A Recipe From the Old Country

“As the light gets long and the days get short my heart and my mind are in Italy.”- Dominic Palumbo

This week, Meat Market Proprietor Jeremy Stanton tells us the story behind the very special Testa in Cassetta that is in our case, recently made in house by Dominic Palumbo (of Moon in the Pond Farm) and friends:

It was 2004 and Dominic and I applied to Terra Madre, Slow Food’s Semi-Annual gathering of food artisans and farmers in Turin, Italy. Which is also where the Fiat is made. I happen to love the Fiat. Turin is somewhat of an industrial city. It’s not the most beautiful in Italy, but even in an industrial city you find beautiful architecture and artifacts of history. Terra Madre was three days, five thousand people – all farmers and artisans- and the finally a keynote speech by Prince Charles, a huge supporter of local foods. It was incredible.

After Terra Madre, Dominic and I headed off into the country side of Piedmont, laying out our route on a map over breakfast. We had ambitious plans of seeing about 20 or 30 different sausage making outfits in eight days. We got to maybe about six of them. One of them was a commune where they raise very large pigs for their whole hog sausage making company. Five guys come together every week to do the slaughter right there on the farm, and they chill and bone out the whole pig all in a room smaller than the kitchen at the Meat Market. They cut the heads off and boil them in a large steel box with legs over a propane burner. They throw lemons and a few other seasonings in with the head and cover it with a lid. On the side they boil the carrots that go into the casings with the meat, pistachios and nutmeg. All this is made out of diamond plated steel, mind you. Which was an inspiration, really.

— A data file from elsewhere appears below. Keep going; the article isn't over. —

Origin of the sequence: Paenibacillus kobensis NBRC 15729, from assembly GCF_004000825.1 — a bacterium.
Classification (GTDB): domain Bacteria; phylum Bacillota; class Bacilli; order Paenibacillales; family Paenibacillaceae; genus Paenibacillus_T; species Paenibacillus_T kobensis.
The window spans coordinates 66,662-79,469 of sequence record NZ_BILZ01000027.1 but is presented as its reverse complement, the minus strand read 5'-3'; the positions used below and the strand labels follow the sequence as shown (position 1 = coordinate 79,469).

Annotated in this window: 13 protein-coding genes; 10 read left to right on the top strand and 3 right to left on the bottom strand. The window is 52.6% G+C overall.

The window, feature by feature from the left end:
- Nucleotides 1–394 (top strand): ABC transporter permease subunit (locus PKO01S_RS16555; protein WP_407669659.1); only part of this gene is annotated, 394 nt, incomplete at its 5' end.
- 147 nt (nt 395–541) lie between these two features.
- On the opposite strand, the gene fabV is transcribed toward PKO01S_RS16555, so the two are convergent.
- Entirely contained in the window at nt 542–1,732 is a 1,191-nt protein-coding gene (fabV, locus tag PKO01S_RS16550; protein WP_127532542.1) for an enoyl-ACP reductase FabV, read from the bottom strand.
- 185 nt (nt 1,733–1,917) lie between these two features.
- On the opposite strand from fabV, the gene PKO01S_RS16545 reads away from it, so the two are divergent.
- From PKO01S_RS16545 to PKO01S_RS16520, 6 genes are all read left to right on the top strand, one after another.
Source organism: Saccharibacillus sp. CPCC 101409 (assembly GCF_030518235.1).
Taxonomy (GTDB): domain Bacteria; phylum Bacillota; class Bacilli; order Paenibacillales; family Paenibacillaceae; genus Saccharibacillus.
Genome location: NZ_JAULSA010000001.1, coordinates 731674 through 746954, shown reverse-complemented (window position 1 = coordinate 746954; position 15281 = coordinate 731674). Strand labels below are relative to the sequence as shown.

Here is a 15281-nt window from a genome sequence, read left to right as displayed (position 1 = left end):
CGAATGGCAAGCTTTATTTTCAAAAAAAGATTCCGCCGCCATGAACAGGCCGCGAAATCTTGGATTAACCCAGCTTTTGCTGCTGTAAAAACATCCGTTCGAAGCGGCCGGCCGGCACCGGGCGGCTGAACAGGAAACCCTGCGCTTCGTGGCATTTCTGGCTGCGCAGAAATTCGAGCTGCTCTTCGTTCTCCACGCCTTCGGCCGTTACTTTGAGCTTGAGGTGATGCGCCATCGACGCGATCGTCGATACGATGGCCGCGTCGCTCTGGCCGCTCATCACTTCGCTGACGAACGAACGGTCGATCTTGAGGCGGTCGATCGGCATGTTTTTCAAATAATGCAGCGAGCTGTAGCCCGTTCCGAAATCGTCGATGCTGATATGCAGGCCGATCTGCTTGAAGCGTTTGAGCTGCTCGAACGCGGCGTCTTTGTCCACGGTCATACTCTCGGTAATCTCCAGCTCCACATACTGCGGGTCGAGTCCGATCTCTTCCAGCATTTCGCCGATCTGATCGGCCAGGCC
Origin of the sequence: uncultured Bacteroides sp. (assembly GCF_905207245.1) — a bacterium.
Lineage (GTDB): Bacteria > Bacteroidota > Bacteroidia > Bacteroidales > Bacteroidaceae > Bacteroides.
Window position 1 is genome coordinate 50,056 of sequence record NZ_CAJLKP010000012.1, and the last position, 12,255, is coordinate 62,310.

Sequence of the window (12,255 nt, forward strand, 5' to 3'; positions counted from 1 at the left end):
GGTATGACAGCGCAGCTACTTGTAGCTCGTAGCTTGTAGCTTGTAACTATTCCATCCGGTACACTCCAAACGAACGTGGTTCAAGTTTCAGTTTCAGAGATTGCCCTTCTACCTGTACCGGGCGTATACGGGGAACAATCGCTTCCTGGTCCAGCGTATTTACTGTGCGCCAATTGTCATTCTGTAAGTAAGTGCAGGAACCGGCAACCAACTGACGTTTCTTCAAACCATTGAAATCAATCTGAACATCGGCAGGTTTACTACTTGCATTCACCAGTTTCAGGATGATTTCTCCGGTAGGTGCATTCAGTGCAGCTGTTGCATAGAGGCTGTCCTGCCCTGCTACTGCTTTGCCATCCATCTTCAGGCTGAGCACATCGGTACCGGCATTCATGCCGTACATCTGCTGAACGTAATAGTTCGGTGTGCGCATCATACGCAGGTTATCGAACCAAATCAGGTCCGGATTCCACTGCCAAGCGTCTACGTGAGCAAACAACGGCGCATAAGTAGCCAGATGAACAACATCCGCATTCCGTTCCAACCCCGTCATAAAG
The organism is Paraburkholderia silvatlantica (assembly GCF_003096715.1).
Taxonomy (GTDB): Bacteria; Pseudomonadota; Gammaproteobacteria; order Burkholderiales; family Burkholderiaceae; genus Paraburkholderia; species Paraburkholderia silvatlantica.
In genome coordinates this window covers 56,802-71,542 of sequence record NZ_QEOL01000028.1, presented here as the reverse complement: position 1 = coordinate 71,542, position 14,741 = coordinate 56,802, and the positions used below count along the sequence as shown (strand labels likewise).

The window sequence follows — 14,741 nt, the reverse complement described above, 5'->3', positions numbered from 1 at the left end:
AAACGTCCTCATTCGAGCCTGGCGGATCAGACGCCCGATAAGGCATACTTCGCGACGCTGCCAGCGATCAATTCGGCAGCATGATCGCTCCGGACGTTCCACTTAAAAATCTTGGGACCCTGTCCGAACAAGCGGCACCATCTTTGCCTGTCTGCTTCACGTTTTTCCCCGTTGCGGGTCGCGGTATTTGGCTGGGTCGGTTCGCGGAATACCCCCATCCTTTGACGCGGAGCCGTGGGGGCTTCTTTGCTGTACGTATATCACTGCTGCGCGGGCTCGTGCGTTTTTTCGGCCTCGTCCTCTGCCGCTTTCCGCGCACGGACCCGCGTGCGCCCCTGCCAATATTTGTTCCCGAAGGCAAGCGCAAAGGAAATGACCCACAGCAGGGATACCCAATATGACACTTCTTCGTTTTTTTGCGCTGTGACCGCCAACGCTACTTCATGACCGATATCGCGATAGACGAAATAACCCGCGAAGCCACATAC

I mean, a lot of this inspired the concept of the Meat Market because I realized that it didn’t have to be so complicated. That it didn’t have to be so fancy. It was simple. Things could be very rudimentary and very effective. The rights tools are accessible and they aren’t a mystery. When the heads came out, everyone gloved up and chopped them apart together. On the side they boil the carrots that go into the casings with the meat, pistachios and nutmeg. When it’s done, they sell it in the nearby cities and villages.  I was forever altered. I just realized that it’s simple, it’s not complicated. You can make amazing things out of very simple formula.

-Jeremy Stanton
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